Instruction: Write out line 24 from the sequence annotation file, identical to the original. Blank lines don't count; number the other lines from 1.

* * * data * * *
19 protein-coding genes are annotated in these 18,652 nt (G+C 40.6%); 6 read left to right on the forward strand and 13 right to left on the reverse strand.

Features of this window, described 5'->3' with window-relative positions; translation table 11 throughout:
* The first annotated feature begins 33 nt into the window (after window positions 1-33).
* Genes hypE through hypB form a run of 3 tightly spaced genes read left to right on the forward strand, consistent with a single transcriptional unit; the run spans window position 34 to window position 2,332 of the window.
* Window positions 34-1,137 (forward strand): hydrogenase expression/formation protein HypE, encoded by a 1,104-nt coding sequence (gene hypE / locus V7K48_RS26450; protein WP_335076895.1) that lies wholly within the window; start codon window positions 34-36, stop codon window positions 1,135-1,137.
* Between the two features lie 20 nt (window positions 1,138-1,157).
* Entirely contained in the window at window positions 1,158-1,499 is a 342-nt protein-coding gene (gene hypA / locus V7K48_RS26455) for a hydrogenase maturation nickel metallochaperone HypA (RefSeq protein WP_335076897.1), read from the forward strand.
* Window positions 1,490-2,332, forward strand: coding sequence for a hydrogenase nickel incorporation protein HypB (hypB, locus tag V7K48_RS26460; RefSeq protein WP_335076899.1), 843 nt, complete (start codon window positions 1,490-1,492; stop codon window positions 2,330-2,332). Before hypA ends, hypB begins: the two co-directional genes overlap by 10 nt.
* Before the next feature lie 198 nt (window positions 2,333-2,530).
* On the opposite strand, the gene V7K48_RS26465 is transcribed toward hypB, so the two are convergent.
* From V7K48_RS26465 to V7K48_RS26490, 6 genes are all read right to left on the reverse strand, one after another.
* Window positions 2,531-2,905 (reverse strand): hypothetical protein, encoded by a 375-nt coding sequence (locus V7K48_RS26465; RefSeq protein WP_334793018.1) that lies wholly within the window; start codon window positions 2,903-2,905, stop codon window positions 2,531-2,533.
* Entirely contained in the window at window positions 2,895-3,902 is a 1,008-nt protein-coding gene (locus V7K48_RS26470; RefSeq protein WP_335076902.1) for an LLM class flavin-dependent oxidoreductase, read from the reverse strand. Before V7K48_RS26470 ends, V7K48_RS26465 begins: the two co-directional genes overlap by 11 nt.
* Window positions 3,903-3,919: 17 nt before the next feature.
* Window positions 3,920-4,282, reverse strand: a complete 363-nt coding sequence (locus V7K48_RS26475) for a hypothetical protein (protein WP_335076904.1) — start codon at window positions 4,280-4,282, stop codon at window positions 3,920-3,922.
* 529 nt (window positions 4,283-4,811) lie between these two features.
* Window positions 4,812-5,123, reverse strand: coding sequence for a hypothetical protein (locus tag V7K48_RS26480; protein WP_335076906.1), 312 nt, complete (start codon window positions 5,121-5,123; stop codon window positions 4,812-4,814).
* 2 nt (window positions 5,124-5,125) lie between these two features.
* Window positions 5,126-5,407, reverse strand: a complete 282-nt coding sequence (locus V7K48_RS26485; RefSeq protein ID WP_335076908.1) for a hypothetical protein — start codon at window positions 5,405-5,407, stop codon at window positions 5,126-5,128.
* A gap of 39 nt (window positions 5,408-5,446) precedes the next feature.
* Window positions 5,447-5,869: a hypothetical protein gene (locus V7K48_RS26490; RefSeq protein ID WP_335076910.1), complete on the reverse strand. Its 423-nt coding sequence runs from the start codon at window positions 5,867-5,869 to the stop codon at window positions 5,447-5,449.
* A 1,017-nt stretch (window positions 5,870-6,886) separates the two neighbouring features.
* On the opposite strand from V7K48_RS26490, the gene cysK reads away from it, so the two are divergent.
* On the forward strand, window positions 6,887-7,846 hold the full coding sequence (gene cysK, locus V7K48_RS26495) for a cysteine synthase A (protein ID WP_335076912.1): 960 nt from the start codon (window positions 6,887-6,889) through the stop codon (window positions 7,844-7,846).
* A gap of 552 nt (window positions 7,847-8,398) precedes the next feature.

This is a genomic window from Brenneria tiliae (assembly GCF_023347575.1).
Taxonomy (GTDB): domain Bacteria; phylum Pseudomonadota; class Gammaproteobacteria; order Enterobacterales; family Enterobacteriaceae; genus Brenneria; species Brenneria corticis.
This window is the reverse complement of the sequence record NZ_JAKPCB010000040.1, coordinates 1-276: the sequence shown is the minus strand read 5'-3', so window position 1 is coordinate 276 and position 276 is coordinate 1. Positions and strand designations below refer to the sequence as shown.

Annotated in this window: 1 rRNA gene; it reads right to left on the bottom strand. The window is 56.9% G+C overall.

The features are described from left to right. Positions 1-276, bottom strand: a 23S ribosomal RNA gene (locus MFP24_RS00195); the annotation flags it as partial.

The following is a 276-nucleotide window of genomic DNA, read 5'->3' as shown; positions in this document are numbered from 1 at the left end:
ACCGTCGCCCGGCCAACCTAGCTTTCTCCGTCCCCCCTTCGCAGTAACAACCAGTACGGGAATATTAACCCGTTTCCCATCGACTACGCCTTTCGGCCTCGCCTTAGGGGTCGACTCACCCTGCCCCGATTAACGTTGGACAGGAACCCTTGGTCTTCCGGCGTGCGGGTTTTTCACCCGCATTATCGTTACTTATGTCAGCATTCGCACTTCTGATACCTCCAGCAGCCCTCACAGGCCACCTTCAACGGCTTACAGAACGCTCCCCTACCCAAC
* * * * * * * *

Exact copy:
* On the forward strand, window positions 6,887-7,846 hold the full coding sequence (gene cysK, locus V7K48_RS26495) for a cysteine synthase A (protein ID WP_335076912.1): 960 nt from the start codon (window positions 6,887-6,889) through the stop codon (window positions 7,844-7,846).